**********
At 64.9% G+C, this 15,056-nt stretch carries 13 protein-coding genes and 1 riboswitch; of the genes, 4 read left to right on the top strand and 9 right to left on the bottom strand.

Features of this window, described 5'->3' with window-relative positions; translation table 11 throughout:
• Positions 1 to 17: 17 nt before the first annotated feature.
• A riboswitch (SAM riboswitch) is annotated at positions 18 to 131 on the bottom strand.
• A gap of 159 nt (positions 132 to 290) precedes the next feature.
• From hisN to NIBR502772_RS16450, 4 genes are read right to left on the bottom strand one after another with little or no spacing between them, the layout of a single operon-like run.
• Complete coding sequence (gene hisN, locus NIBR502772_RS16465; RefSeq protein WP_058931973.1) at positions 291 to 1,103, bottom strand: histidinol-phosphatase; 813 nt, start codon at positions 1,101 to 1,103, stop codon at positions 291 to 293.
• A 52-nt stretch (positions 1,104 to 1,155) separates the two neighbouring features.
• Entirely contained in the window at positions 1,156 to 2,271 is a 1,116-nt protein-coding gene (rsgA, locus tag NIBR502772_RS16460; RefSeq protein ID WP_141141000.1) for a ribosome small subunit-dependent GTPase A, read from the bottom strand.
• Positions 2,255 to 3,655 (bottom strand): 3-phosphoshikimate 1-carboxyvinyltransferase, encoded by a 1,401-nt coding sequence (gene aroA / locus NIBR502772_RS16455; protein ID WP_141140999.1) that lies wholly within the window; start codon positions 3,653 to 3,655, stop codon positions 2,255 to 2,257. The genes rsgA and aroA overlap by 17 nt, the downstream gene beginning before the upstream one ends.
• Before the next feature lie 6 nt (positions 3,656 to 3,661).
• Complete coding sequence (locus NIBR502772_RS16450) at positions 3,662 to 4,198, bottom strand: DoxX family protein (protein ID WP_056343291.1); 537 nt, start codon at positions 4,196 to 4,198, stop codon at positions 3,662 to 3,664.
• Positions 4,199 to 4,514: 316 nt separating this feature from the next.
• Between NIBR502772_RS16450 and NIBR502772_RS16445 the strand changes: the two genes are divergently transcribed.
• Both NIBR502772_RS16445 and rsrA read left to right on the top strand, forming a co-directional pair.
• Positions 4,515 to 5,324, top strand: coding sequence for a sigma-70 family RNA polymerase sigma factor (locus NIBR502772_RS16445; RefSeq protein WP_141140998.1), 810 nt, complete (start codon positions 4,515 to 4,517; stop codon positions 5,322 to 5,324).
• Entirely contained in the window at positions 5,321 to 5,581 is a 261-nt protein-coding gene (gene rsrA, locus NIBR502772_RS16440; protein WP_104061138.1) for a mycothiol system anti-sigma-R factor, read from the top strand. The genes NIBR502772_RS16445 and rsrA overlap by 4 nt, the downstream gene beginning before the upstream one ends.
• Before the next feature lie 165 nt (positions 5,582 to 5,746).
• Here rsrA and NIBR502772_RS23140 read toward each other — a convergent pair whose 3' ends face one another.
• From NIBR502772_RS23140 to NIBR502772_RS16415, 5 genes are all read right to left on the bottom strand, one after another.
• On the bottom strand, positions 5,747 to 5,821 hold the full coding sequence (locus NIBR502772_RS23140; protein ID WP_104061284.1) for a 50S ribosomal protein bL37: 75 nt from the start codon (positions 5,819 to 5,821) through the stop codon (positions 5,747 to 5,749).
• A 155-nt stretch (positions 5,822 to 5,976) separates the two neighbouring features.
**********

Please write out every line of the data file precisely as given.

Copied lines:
At 64.9% G+C, this 15,056-nt stretch carries 13 protein-coding genes and 1 riboswitch; of the genes, 4 read left to right on the top strand and 9 right to left on the bottom strand.

Features of this window, described 5'->3' with window-relative positions; translation table 11 throughout:
• Positions 1 to 17: 17 nt before the first annotated feature.
• A riboswitch (SAM riboswitch) is annotated at positions 18 to 131 on the bottom strand.
• A gap of 159 nt (positions 132 to 290) precedes the next feature.
• From hisN to NIBR502772_RS16450, 4 genes are read right to left on the bottom strand one after another with little or no spacing between them, the layout of a single operon-like run.
• Complete coding sequence (gene hisN, locus NIBR502772_RS16465; RefSeq protein WP_058931973.1) at positions 291 to 1,103, bottom strand: histidinol-phosphatase; 813 nt, start codon at positions 1,101 to 1,103, stop codon at positions 291 to 293.
• A 52-nt stretch (positions 1,104 to 1,155) separates the two neighbouring features.
• Entirely contained in the window at positions 1,156 to 2,271 is a 1,116-nt protein-coding gene (rsgA, locus tag NIBR502772_RS16460; RefSeq protein ID WP_141141000.1) for a ribosome small subunit-dependent GTPase A, read from the bottom strand.
• Positions 2,255 to 3,655 (bottom strand): 3-phosphoshikimate 1-carboxyvinyltransferase, encoded by a 1,401-nt coding sequence (gene aroA / locus NIBR502772_RS16455; protein ID WP_141140999.1) that lies wholly within the window; start codon positions 3,653 to 3,655, stop codon positions 2,255 to 2,257. The genes rsgA and aroA overlap by 17 nt, the downstream gene beginning before the upstream one ends.
• Before the next feature lie 6 nt (positions 3,656 to 3,661).
• Complete coding sequence (locus NIBR502772_RS16450) at positions 3,662 to 4,198, bottom strand: DoxX family protein (protein ID WP_056343291.1); 537 nt, start codon at positions 4,196 to 4,198, stop codon at positions 3,662 to 3,664.
• Positions 4,199 to 4,514: 316 nt separating this feature from the next.
• Between NIBR502772_RS16450 and NIBR502772_RS16445 the strand changes: the two genes are divergently transcribed.
• Both NIBR502772_RS16445 and rsrA read left to right on the top strand, forming a co-directional pair.
• Positions 4,515 to 5,324, top strand: coding sequence for a sigma-70 family RNA polymerase sigma factor (locus NIBR502772_RS16445; RefSeq protein WP_141140998.1), 810 nt, complete (start codon positions 4,515 to 4,517; stop codon positions 5,322 to 5,324).
• Entirely contained in the window at positions 5,321 to 5,581 is a 261-nt protein-coding gene (gene rsrA, locus NIBR502772_RS16440; protein WP_104061138.1) for a mycothiol system anti-sigma-R factor, read from the top strand. The genes NIBR502772_RS16445 and rsrA overlap by 4 nt, the downstream gene beginning before the upstream one ends.
• Before the next feature lie 165 nt (positions 5,582 to 5,746).
• Here rsrA and NIBR502772_RS23140 read toward each other — a convergent pair whose 3' ends face one another.
• From NIBR502772_RS23140 to NIBR502772_RS16415, 5 genes are all read right to left on the bottom strand, one after another.
• On the bottom strand, positions 5,747 to 5,821 hold the full coding sequence (locus NIBR502772_RS23140; protein ID WP_104061284.1) for a 50S ribosomal protein bL37: 75 nt from the start codon (positions 5,819 to 5,821) through the stop codon (positions 5,747 to 5,749).
• A 155-nt stretch (positions 5,822 to 5,976) separates the two neighbouring features.